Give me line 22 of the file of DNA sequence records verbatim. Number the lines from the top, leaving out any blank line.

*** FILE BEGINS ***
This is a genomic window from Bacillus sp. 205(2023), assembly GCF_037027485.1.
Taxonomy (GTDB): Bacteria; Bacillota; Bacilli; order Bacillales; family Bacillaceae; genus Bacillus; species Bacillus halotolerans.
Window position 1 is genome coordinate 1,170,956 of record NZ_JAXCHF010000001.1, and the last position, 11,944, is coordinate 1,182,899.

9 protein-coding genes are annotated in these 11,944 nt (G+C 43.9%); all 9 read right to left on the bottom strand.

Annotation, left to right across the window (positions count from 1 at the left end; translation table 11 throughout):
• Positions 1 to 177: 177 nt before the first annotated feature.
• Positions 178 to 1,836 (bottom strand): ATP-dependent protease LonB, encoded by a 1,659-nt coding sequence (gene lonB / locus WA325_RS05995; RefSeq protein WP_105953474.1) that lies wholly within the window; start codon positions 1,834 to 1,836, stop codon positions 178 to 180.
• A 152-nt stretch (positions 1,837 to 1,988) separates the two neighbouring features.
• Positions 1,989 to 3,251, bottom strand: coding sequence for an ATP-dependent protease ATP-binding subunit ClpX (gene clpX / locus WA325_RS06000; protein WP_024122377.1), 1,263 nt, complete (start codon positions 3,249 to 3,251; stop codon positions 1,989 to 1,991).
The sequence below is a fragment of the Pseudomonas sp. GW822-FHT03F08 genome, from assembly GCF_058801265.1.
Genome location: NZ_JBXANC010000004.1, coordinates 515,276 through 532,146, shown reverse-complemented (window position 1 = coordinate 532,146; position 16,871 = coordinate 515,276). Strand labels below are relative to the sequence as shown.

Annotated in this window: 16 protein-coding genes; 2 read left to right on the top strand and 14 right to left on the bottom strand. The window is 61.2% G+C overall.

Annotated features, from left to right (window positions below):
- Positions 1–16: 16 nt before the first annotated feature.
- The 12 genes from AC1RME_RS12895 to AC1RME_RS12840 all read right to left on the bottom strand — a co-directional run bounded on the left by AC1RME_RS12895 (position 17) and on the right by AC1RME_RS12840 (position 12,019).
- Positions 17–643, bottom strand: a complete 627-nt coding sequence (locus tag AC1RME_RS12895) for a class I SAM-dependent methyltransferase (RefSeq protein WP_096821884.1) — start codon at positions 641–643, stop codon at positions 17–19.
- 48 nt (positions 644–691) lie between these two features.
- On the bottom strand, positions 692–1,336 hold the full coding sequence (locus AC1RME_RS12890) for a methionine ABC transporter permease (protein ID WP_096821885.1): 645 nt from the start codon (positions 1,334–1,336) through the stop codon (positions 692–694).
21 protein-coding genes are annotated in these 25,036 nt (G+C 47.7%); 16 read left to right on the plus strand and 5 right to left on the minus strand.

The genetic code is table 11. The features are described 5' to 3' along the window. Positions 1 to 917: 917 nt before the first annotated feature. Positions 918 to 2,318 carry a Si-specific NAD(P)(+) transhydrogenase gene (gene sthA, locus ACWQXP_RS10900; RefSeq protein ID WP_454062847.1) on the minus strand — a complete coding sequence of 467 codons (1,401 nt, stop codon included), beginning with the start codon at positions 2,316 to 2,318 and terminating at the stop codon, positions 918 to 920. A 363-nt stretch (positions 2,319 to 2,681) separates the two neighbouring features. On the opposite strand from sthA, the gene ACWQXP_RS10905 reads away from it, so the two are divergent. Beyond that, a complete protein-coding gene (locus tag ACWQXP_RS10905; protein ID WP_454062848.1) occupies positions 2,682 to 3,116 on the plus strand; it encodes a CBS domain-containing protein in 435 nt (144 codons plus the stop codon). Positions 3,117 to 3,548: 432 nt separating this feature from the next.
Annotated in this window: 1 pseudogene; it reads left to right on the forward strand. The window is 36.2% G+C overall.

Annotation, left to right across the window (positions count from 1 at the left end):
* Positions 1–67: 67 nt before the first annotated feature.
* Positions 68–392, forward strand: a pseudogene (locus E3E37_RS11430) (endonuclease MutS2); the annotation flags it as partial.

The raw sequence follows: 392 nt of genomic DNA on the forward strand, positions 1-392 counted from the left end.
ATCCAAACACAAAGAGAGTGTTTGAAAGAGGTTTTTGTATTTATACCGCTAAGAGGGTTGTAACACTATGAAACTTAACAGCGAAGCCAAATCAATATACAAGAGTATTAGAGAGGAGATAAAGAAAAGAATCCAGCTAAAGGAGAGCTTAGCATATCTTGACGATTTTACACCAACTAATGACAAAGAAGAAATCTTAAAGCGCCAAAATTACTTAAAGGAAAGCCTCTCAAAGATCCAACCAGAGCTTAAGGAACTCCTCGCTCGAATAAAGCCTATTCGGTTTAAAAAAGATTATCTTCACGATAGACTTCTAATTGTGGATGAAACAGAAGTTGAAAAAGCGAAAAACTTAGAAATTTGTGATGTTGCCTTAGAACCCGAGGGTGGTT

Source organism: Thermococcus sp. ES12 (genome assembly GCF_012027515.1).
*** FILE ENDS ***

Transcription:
Annotation, left to right across the window (positions count from 1 at the left end):